• California – an object lesson in the sublime idiocy of direct democracy

The first point above (framing exercise) is very well illustrated by the subjects that are chosen. We seem to have sleepwalked into a situation where ‘constitutional change’ (in a country that doesn’t have a written constitution, ffs!) should be subject to a popular vote. So really dry bits of constitutional law that the public profess to not really understand should be voted on by millions, but the big issues that get everyone agitated (tuition fees, animal rights, bailing out banks etc) should not be voted on in this way.

Should this bother us? Personally, I’d argue that it’s a much bigger question than any other issue on the table at the moment. So much hot air gets expended on the question of sovereignty, yet what bigger question can we ask but on the quality and fairness of our democracy? It is the ‘direct’ quality of democracy in a wider sense that we shouldn’t overlook in the diagnosis of Ireland’s ‘infantilised’ politics; Big questions are shunted into plebiscites and elected representatives regard themselves as local delegates at the auction table of public finances.

Referendums are actually the thin-end of the bigger questions: Is politics becoming more populist? Is this endangering democracy itself? Personally, I’d answer yes to both questions and produce (as evidence) a system of finances where elected regulators were overpowered by billionaires pressure groups. As Larry Elliot put it a while ago in reference to puny attempts to rein the finance sector in….

“…the exiguous nature of current reform proposals is explained by the institutional capture of governments by the investment banks, the world’s most powerful lobbying groups.”

More than any other legislation that the Con/Dems are putting before us today, these moves to normalise referendums are the most far-reaching, pernicious and regressive. The tragedy is that our political class – including the bulk of my own Labour Party – are now so steeped in dumb populism and ignorant of these arguments that they’re largely blind to the dangers of direct democracy.

(update: I’ve just realised I neglected to credit Anthony of  The Democratic Society for some comments and pointers he gave me writing this).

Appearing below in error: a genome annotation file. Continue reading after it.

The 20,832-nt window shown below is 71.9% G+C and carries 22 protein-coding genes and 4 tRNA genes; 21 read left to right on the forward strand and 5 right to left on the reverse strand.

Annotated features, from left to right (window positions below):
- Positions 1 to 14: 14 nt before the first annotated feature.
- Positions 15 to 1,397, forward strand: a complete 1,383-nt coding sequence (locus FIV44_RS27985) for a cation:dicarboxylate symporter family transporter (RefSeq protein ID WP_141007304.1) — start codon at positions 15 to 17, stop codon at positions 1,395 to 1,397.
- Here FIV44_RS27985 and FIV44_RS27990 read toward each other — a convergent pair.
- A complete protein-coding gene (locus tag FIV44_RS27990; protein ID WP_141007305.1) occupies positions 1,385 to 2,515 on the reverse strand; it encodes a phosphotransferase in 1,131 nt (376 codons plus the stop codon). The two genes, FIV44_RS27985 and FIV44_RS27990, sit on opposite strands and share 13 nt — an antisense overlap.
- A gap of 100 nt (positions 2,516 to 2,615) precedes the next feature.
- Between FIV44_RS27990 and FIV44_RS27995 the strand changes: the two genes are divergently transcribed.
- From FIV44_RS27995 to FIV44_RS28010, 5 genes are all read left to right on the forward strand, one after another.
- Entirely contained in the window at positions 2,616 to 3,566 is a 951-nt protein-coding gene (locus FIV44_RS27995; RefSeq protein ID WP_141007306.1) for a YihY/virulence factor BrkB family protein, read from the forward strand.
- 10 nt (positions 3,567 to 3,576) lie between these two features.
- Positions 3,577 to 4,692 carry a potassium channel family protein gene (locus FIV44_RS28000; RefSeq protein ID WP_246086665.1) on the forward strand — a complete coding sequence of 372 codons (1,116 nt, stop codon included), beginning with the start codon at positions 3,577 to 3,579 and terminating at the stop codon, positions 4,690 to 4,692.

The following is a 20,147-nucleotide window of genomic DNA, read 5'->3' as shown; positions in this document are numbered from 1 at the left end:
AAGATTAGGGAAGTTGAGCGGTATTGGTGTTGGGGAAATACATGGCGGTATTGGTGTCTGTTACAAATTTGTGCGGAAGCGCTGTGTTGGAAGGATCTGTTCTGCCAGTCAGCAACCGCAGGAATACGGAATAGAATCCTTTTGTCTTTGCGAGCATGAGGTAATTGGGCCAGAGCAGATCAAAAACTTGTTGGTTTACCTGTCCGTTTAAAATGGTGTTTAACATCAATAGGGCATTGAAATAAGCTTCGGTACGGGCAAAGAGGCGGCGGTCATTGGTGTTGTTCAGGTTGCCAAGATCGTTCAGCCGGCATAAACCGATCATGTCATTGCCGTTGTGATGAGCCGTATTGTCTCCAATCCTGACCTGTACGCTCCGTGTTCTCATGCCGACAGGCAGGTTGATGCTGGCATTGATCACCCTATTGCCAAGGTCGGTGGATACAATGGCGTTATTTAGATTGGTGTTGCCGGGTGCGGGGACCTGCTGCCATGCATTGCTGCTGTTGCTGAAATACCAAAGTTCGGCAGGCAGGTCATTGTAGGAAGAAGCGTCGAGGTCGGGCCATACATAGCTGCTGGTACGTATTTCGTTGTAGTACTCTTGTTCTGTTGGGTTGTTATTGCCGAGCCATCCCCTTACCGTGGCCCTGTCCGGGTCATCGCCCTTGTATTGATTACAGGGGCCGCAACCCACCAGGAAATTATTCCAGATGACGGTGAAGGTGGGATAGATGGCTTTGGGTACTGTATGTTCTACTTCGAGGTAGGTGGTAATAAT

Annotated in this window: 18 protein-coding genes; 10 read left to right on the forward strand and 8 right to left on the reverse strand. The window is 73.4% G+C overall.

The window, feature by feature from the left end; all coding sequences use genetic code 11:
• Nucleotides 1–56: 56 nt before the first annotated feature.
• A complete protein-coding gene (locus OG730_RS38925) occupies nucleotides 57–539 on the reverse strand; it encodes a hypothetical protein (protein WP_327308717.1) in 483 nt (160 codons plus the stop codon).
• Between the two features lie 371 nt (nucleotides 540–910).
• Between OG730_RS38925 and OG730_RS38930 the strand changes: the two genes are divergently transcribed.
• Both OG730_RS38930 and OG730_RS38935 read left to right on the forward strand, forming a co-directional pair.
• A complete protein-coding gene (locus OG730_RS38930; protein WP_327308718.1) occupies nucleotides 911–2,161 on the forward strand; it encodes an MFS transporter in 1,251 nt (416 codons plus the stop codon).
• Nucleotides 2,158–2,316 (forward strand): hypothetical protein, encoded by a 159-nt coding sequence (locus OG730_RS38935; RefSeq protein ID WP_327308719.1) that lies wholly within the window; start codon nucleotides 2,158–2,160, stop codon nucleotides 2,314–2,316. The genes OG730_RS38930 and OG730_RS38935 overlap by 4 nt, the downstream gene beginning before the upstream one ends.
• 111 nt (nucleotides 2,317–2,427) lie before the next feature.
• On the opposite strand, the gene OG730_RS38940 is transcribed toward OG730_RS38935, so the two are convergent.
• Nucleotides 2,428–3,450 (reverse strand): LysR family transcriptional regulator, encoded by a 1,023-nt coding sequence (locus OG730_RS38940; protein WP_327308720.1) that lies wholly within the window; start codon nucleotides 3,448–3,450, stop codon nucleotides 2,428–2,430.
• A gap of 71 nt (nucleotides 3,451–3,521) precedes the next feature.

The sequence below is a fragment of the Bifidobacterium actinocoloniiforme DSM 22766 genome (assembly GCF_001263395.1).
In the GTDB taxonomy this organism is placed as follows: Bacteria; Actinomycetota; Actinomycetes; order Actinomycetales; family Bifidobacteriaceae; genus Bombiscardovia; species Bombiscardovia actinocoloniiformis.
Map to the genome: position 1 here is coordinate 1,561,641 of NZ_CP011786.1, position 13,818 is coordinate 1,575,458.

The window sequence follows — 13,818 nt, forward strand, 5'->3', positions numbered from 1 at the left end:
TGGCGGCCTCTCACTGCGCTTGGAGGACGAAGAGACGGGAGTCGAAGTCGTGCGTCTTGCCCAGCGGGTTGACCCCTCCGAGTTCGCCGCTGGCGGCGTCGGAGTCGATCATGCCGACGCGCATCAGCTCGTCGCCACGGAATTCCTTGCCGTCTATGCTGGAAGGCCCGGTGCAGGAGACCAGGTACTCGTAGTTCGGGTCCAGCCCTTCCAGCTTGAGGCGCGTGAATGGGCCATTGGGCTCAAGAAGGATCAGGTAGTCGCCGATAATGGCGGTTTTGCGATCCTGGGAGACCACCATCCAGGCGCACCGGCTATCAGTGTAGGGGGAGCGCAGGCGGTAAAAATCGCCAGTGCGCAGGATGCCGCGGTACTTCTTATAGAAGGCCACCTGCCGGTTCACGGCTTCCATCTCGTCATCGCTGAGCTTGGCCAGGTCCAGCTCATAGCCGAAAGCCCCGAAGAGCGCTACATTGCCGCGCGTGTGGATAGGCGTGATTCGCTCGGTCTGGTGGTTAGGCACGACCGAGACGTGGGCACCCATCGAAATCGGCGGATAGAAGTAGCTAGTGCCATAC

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  • Reader

    Paul – most of your objections to the referendum work just as well as arguments against elections. Don’t you trust the electorate?

  • http://nevertrustahippy.blogspot.com Paul Evans

    I’m happy to offer at least as many arguments in defence of representative democracy.

  • Turgon

    Paul

    Whatever the merits of this piece (and it has much merit) can I point out this line: “This is the equivalent of being offered a trial-by-combat to decide who should be awarded a peace prize.”

    I think it is brilliant: opne of the best turns of phrase I have seen on slugger. I will undoubtedly steal it.

  • Johnny Boy

    Good post Paul, the elecorate are the fatal flaw of democracy, but I think Churchill commented “It has been said that democracy is the worst form of government except all the others that have been tried”

  • andnowwhat

    Very True Johnny. Examples range from Dubbya to the present coalition in the UK to the scary prosect of St Sarah (Palin) becoming president.

    There was an interesting article recently by Rod Liddle regarding the publics opinions as per questionaires on toics such as the death penalty. I cannot remember the precise topics of hand but I do remember the gist of it which was, as I am sure you can anticipate, a rather sad reflection on society and no way to govern any nation.

    As for the referendum topic. Well, the republic showed hoe you do it. You make a proposal and when they turn it down, you propose it again. The important thing is to fill the media, the second time around, with nonsense that suggest those who reject the proposal are a bunch of inward looking, ignorant, xenophobic backwoods people.

  • http://nevertrustahippy.blogspot.com Paul Evans

    Turgon,

    *blush*

    Johnny,